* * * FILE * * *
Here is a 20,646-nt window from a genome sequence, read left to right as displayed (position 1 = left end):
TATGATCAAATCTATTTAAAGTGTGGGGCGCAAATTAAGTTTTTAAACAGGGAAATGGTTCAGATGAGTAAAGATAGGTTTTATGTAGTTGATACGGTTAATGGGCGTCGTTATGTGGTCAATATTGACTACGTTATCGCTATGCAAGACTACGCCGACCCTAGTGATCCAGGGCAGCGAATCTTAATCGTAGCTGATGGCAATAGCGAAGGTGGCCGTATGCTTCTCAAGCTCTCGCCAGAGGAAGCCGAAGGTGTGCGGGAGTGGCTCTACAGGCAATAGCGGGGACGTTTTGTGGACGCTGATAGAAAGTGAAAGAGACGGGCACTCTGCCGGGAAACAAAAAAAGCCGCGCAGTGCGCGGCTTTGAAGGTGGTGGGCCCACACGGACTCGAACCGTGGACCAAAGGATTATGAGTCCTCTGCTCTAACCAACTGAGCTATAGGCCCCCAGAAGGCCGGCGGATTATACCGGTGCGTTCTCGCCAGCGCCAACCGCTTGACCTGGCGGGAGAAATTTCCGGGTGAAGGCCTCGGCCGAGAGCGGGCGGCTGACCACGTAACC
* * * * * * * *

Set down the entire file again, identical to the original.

Here is a 20,646-nt window from a genome sequence, read left to right as displayed (position 1 = left end):
TATGATCAAATCTATTTAAAGTGTGGGGCGCAAATTAAGTTTTTAAACAGGGAAATGGTTCAGATGAGTAAAGATAGGTTTTATGTAGTTGATACGGTTAATGGGCGTCGTTATGTGGTCAATATTGACTACGTTATCGCTATGCAAGACTACGCCGACCCTAGTGATCCAGGGCAGCGAATCTTAATCGTAGCTGATGGCAATAGCGAAGGTGGCCGTATGCTTCTCAAGCTCTCGCCAGAGGAAGCCGAAGGTGTGCGGGAGTGGCTCTACAGGCAATAGCGGGGACGTTTTGTGGACGCTGATAGAAAGTGAAAGAGACGGGCACTCTGCCGGGAAACAAAAAAAGCCGCGCAGTGCGCGGCTTTGAAGGTGGTGGGCCCACACGGACTCGAACCGTGGACCAAAGGATTATGAGTCCTCTGCTCTAACCAACTGAGCTATAGGCCCCCAGAAGGCCGGCGGATTATACCGGTGCGTTCTCGCCAGCGCCAACCGCTTGACCTGGCGGGAGAAATTTCCGGGTGAAGGCCTCGGCCGAGAGCGGGCGGCTGACCACGTAACC